The workplace chaplaincy ‘Churches And Industry Group Birmingham-Solihull’ (CIGB) will hold its Annual General Meeting on Tuesday 14 June at…
Focolare communities in the Midlands
In the past year, in response to an invitation from Archbishop of Birmingham Bernard Longley, two ‘Focolare’ communities have opened in the Midlands. At the heart of the Focolare Movement are small communities of men and women who consecrate their lives to God and live in separate households called ‘focolares’ (the Italian word for ‘hearth’). A men’s Focolare community is located in Willenhall and a women’s community in Darlaston.
The Focolare Movement is a bit like a large and varied family, of a ‘new people born of the Gospel,’ as its founder Chiara Lubich defined it. Members include young people, families, priests and bishops. Some of these live in community, while others do not. It is a movement of spiritual and social renewal, founded in Trent, Italy, in 1943, during the Second World War. The Focolare Movement, officially known as the Work of Mary, was approved by the Catholic Church in 1962 and is now present in many other Churches and in 180+ countries around the world.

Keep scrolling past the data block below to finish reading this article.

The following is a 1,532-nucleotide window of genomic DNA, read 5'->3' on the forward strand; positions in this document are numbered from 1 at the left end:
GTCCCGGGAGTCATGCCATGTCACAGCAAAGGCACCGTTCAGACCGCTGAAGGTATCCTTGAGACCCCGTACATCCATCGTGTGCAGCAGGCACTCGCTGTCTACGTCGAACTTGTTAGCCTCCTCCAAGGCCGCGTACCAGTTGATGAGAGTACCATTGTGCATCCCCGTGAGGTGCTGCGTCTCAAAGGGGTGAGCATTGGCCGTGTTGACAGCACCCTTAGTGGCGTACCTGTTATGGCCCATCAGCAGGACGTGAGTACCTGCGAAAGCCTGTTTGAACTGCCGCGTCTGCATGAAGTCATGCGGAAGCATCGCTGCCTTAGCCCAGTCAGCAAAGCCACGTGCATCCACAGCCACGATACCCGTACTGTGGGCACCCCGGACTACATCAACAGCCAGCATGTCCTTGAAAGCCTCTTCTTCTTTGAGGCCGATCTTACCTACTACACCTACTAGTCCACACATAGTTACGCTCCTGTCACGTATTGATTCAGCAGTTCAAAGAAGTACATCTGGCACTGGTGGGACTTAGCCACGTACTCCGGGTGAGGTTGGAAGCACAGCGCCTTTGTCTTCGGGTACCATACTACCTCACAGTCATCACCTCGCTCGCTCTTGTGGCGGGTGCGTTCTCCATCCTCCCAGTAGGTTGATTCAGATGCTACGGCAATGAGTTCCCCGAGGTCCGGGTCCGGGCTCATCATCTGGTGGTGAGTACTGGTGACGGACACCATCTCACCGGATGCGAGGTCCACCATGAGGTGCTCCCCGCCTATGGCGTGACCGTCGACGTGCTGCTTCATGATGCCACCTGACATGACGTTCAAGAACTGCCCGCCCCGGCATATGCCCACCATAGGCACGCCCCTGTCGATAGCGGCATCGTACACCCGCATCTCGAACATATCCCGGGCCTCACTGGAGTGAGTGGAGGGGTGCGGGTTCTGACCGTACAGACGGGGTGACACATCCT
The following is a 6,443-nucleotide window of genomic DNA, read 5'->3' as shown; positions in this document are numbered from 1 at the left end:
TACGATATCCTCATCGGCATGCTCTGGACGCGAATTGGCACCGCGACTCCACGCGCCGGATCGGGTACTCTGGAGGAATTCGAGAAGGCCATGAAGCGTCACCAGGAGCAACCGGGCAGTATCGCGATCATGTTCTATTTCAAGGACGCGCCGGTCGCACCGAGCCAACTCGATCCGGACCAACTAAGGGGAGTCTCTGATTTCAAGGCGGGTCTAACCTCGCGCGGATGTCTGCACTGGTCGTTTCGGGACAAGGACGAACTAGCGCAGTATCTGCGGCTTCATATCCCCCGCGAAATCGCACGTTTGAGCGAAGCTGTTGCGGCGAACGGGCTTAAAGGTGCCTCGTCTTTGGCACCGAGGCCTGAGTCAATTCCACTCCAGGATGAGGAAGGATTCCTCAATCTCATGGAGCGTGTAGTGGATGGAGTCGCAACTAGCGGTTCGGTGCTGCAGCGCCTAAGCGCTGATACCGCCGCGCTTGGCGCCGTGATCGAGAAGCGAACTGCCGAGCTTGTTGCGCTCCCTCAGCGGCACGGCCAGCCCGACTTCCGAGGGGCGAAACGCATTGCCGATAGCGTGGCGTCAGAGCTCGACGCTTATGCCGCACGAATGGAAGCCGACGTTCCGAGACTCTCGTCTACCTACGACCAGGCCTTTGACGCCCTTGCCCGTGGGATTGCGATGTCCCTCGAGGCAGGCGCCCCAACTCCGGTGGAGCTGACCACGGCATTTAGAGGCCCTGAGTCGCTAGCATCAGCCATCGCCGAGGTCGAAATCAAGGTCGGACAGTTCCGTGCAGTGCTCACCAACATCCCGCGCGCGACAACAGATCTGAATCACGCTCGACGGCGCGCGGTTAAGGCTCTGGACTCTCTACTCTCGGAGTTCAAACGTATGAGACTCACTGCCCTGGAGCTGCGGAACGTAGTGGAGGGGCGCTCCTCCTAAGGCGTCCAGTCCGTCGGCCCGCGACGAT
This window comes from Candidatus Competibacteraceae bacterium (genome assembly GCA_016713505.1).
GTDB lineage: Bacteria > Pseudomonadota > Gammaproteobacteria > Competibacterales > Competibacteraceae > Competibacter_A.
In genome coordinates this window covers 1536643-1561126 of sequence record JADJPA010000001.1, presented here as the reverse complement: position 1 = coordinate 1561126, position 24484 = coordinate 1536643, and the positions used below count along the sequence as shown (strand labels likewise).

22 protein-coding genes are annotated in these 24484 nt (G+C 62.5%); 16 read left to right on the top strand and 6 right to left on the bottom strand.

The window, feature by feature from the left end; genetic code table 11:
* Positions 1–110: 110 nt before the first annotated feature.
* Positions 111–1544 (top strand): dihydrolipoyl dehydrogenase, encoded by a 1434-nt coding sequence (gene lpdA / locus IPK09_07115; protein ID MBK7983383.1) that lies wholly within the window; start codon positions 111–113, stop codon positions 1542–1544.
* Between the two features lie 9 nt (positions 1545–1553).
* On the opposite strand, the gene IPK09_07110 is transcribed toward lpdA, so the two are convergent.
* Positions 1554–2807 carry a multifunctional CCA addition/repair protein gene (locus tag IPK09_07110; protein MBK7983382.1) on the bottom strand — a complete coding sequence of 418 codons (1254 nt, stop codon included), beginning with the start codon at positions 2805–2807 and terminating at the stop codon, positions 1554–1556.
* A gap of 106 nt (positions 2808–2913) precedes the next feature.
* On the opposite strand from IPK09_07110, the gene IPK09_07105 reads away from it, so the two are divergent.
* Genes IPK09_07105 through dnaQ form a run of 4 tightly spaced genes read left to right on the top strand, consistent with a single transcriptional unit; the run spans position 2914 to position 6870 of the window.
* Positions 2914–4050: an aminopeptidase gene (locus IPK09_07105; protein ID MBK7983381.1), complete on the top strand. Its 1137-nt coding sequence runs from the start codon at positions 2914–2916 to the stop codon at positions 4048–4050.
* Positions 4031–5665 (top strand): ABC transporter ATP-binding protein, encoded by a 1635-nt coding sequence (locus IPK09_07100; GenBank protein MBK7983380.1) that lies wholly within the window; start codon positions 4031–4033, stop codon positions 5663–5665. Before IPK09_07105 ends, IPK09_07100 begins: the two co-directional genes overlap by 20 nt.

The Focolare Movement aims to spread the message of unity, inspired by Jesus’ prayer to the Father, ‘may they all be one’ (John 17:21). Its goal is to promote relationships of mutual love and to foster a world in which people respect and value diversity. Members of the Movement engage in dialogue and are committed to building bridges between cultural groups in every area of society. Members of the Movement include Christians from different Churches, members of the major world religions and people of no particular religious belief. Each one adheres to the Movement’s goal and spirit, while faithfully following the precepts of their own faith and conscience.
In the Midlands, the Focolare has links with a number of different church communities, including the St Newman Cluster of four Roman Catholic Churches in Bilston, Darlaston, Willenhall and Wolverhampton (East Park); and with St Lawrence’s Anglican Church in Darlaston. There are also links with various faith communities, the Sikh community in Soho Road, the Hindu community in Edgbaston and a number of Muslim friends.